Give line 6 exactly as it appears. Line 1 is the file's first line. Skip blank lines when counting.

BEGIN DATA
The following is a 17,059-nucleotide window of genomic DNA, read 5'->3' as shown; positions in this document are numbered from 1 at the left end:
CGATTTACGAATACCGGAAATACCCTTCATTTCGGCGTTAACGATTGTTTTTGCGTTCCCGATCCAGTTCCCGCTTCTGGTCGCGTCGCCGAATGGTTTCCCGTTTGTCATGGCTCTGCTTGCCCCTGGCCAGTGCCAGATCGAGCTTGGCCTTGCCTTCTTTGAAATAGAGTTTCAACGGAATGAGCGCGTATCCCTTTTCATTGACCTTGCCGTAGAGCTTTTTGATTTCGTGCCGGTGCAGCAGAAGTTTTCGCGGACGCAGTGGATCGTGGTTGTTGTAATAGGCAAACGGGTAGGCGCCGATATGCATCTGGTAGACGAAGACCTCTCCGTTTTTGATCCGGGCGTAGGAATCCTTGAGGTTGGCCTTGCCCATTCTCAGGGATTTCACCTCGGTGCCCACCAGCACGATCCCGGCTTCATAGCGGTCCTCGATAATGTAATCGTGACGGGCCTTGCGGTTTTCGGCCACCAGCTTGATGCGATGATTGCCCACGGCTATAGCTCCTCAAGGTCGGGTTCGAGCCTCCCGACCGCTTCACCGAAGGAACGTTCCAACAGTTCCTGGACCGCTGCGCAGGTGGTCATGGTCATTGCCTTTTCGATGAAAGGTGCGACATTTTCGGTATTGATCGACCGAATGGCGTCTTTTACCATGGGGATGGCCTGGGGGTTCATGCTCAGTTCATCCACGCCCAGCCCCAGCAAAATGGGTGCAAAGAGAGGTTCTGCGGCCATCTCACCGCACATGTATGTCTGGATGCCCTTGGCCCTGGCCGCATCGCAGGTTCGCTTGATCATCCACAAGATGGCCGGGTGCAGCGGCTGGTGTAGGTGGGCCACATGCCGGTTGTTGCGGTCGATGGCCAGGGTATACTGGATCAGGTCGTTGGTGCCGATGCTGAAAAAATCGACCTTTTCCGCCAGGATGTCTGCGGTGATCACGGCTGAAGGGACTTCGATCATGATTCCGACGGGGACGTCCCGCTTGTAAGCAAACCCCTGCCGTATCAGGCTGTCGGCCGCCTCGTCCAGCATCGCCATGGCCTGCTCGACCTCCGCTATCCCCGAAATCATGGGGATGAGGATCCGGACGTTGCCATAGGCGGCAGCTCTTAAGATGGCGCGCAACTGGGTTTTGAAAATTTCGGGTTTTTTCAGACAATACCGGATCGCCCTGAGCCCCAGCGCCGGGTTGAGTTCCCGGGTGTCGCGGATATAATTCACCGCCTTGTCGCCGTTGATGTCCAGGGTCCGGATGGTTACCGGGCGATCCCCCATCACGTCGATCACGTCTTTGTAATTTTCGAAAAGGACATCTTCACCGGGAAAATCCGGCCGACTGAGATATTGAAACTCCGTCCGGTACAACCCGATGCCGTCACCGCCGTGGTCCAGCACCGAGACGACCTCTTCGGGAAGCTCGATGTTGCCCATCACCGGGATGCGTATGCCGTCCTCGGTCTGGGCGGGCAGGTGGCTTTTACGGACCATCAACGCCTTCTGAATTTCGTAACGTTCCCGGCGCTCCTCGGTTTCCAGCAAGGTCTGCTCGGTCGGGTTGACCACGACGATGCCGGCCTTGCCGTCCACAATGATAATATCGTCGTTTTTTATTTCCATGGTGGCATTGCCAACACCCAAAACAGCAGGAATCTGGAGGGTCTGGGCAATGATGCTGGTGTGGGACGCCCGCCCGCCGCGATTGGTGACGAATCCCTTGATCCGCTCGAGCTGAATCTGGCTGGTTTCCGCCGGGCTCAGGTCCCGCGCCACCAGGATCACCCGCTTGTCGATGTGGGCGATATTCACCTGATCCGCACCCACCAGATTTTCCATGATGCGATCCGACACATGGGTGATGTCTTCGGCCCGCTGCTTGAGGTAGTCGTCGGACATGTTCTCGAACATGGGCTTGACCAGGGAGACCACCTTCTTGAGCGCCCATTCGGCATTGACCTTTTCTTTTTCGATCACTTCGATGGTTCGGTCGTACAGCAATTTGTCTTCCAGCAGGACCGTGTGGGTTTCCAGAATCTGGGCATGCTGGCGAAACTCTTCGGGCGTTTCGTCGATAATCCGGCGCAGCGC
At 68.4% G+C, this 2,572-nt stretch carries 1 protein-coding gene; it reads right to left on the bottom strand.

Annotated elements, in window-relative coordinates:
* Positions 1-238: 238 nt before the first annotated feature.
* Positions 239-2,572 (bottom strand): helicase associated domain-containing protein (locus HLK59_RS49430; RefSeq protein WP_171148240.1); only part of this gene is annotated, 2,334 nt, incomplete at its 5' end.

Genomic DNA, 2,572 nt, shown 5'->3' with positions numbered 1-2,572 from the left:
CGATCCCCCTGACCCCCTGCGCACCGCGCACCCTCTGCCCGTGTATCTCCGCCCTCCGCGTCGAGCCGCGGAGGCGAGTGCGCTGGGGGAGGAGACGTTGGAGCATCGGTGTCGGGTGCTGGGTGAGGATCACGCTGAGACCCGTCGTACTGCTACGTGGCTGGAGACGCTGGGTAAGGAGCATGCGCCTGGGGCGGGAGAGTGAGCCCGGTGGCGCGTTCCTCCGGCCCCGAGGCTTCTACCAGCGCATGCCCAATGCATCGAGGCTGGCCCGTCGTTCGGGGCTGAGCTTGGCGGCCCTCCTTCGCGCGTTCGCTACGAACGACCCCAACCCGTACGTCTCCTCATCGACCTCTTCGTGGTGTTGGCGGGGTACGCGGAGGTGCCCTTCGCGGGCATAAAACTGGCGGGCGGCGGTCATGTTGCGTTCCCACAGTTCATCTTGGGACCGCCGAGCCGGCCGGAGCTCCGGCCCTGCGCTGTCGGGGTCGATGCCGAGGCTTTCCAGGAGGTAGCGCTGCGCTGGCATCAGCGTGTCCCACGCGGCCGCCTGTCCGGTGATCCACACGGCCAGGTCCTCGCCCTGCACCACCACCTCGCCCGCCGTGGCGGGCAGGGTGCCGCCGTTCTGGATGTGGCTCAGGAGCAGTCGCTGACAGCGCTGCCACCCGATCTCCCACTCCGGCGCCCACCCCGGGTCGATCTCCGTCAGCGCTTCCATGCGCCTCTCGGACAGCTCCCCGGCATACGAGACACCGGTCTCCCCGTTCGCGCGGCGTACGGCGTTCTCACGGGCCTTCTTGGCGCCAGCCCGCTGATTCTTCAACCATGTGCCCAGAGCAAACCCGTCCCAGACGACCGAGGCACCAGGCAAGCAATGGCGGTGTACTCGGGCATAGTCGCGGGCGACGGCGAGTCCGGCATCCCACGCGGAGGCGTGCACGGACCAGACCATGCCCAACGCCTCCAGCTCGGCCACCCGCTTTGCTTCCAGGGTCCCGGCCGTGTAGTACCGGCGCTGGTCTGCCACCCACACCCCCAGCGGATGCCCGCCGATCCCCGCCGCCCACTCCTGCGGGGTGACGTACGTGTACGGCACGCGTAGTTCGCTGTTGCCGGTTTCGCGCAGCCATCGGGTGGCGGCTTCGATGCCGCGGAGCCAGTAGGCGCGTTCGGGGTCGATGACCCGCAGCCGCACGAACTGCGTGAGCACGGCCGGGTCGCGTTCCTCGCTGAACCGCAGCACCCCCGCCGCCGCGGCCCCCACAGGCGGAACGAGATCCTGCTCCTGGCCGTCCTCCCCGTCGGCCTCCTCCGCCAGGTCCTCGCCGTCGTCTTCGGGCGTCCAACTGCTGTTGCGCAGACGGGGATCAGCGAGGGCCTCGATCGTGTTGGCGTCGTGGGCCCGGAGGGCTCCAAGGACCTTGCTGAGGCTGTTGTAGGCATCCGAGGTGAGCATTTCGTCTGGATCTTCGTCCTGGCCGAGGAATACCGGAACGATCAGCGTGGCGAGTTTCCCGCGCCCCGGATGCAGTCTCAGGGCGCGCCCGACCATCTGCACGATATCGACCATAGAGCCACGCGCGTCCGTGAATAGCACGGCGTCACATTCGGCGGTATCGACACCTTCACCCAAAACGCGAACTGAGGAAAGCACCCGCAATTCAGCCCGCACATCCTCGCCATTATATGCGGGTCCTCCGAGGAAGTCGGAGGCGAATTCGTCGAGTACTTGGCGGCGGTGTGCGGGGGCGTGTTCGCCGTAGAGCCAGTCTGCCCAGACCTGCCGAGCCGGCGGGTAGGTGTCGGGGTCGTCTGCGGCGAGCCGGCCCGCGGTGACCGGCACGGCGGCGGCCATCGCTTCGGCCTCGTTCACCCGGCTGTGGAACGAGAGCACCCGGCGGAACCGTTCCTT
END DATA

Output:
* Positions 239-2,572 (bottom strand): helicase associated domain-containing protein (locus HLK59_RS49430; RefSeq protein WP_171148240.1); only part of this gene is annotated, 2,334 nt, incomplete at its 5' end.